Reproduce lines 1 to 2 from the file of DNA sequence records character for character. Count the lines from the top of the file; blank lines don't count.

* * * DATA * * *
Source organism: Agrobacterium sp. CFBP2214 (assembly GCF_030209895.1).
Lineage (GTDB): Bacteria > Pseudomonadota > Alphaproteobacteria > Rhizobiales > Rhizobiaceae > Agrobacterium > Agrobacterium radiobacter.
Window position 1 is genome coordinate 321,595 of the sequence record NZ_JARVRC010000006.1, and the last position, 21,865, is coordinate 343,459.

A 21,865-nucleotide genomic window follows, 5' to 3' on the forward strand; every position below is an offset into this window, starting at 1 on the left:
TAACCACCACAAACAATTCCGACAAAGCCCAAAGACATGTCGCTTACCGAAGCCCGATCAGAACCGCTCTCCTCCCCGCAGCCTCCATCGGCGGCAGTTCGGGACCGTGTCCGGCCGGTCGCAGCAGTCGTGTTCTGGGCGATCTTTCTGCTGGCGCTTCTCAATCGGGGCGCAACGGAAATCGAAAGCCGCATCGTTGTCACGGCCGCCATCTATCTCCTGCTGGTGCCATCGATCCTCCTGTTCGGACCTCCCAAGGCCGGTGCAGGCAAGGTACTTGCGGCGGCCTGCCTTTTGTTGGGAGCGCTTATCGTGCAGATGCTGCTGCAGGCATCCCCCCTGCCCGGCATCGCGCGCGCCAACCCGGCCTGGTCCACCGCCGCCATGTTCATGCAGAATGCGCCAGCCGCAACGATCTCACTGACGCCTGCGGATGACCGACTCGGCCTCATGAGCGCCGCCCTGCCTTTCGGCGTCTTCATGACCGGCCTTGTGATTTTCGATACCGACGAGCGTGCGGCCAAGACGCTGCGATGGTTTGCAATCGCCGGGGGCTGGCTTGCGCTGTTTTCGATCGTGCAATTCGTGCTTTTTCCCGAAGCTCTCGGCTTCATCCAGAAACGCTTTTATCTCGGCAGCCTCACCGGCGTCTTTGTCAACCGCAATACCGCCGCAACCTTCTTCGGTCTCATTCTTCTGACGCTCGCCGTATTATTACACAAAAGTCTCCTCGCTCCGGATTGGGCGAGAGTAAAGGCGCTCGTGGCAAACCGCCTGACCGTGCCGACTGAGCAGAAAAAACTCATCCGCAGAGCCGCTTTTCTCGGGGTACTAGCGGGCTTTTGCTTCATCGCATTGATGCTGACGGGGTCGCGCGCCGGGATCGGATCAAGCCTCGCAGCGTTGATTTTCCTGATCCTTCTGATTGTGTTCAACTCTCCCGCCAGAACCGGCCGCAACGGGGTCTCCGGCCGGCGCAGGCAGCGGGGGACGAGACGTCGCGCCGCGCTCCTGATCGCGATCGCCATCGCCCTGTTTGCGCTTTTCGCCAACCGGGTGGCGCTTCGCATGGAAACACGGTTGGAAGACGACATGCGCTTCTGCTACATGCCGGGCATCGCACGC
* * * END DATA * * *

Source organism: Agrobacterium sp. CFBP2214 (assembly GCF_030209895.1).
Lineage (GTDB): Bacteria > Pseudomonadota > Alphaproteobacteria > Rhizobiales > Rhizobiaceae > Agrobacterium > Agrobacterium radiobacter.